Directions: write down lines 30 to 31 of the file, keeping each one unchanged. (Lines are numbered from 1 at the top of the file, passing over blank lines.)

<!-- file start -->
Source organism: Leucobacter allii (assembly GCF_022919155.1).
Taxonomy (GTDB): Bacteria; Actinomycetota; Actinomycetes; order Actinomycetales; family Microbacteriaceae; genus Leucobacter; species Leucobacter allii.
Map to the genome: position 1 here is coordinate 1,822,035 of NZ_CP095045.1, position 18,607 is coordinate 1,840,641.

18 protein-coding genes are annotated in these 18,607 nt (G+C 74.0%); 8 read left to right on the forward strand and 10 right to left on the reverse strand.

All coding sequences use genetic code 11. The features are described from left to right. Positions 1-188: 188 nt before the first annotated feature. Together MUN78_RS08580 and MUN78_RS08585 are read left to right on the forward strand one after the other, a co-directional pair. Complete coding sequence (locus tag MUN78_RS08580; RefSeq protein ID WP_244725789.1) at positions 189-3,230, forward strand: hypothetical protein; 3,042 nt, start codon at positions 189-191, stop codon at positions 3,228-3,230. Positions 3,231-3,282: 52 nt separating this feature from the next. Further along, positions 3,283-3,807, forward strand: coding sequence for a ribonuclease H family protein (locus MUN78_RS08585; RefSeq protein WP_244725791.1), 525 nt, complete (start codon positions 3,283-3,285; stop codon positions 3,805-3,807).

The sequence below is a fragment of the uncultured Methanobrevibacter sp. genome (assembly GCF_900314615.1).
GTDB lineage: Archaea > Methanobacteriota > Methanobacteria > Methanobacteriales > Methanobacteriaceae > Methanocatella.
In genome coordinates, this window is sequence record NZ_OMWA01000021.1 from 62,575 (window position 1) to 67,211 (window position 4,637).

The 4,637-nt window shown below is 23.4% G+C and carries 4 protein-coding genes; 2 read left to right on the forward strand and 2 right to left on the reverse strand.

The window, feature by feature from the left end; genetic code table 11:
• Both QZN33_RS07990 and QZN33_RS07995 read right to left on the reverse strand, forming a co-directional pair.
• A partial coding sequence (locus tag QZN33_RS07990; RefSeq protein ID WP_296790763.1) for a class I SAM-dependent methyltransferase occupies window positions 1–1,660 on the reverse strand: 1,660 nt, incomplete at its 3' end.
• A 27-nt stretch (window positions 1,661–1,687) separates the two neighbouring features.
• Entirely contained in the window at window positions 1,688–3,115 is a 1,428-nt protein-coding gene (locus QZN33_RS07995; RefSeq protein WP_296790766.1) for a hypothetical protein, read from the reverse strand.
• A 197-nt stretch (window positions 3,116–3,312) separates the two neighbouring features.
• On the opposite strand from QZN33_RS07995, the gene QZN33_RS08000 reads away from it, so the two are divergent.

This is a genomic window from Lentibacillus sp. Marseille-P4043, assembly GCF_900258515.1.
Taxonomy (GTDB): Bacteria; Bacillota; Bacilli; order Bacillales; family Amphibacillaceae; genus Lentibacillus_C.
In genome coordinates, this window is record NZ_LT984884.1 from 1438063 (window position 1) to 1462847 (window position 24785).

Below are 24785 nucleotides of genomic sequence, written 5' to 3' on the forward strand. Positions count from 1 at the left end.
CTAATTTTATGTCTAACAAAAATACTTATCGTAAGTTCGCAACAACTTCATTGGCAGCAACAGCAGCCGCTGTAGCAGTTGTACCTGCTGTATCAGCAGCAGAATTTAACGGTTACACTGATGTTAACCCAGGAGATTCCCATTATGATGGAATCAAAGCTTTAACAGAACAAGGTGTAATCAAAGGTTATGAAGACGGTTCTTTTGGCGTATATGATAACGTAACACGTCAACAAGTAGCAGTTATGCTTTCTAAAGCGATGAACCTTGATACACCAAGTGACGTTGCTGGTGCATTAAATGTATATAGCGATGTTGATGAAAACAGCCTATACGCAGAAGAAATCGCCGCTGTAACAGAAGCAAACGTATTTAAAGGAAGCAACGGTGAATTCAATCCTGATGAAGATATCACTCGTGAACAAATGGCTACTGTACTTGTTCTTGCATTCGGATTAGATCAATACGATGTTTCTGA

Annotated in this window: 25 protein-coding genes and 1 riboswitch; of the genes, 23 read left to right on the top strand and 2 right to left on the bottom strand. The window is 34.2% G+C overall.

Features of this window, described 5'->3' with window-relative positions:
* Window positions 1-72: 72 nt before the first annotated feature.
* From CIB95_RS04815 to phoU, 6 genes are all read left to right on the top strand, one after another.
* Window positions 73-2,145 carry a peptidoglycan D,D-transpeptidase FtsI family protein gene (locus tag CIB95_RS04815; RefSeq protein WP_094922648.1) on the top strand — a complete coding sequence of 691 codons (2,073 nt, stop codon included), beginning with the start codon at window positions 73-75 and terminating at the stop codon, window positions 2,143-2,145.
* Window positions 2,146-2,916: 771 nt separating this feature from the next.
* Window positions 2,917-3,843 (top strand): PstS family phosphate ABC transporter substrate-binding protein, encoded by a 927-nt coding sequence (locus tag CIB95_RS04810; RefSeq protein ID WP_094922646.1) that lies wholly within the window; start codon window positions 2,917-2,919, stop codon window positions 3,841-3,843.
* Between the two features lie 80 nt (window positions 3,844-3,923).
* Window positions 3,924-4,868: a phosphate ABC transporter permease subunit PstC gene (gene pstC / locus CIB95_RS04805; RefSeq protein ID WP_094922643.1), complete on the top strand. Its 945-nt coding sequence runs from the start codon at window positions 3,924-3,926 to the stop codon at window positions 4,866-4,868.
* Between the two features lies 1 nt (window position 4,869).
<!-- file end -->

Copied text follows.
* Window positions 3,924-4,868: a phosphate ABC transporter permease subunit PstC gene (gene pstC / locus CIB95_RS04805; RefSeq protein ID WP_094922643.1), complete on the top strand. Its 945-nt coding sequence runs from the start codon at window positions 3,924-3,926 to the stop codon at window positions 4,866-4,868.
* Between the two features lies 1 nt (window position 4,869).